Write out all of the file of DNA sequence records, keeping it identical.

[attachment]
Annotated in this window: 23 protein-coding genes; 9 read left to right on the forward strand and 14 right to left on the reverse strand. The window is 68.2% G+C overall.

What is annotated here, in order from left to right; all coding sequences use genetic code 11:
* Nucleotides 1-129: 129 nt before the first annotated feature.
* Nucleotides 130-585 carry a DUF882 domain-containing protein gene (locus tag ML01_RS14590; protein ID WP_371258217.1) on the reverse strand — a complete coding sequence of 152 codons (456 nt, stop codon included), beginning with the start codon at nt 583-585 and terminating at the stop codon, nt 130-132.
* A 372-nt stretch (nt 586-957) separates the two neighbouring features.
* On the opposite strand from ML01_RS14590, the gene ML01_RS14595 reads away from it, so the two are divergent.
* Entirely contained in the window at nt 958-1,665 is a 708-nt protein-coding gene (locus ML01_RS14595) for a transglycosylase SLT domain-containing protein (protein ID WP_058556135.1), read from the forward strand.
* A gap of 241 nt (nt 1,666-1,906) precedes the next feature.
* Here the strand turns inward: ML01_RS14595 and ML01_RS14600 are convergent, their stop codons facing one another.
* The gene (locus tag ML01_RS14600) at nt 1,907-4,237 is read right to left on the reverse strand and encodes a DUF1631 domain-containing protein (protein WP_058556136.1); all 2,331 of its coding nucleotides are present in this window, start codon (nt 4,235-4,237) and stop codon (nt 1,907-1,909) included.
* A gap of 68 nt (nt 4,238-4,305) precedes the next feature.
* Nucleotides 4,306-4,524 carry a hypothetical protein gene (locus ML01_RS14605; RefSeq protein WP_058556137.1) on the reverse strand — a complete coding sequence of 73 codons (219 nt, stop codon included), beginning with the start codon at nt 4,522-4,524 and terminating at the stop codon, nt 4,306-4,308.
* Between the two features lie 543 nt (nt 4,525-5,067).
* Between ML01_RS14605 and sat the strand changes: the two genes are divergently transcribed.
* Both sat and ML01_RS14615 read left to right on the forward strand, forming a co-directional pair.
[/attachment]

Annotated in this window: 23 protein-coding genes; 9 read left to right on the forward strand and 14 right to left on the reverse strand. The window is 68.2% G+C overall.

What is annotated here, in order from left to right; all coding sequences use genetic code 11:
* Nucleotides 1-129: 129 nt before the first annotated feature.
* Nucleotides 130-585 carry a DUF882 domain-containing protein gene (locus tag ML01_RS14590; protein ID WP_371258217.1) on the reverse strand — a complete coding sequence of 152 codons (456 nt, stop codon included), beginning with the start codon at nt 583-585 and terminating at the stop codon, nt 130-132.
* A 372-nt stretch (nt 586-957) separates the two neighbouring features.
* On the opposite strand from ML01_RS14590, the gene ML01_RS14595 reads away from it, so the two are divergent.
* Entirely contained in the window at nt 958-1,665 is a 708-nt protein-coding gene (locus ML01_RS14595) for a transglycosylase SLT domain-containing protein (protein ID WP_058556135.1), read from the forward strand.
* A gap of 241 nt (nt 1,666-1,906) precedes the next feature.
* Here the strand turns inward: ML01_RS14595 and ML01_RS14600 are convergent, their stop codons facing one another.
* The gene (locus tag ML01_RS14600) at nt 1,907-4,237 is read right to left on the reverse strand and encodes a DUF1631 domain-containing protein (protein WP_058556136.1); all 2,331 of its coding nucleotides are present in this window, start codon (nt 4,235-4,237) and stop codon (nt 1,907-1,909) included.
* A gap of 68 nt (nt 4,238-4,305) precedes the next feature.
* Nucleotides 4,306-4,524 carry a hypothetical protein gene (locus ML01_RS14605; RefSeq protein WP_058556137.1) on the reverse strand — a complete coding sequence of 73 codons (219 nt, stop codon included), beginning with the start codon at nt 4,522-4,524 and terminating at the stop codon, nt 4,306-4,308.
* Between the two features lie 543 nt (nt 4,525-5,067).
* Between ML01_RS14605 and sat the strand changes: the two genes are divergently transcribed.
* Both sat and ML01_RS14615 read left to right on the forward strand, forming a co-directional pair.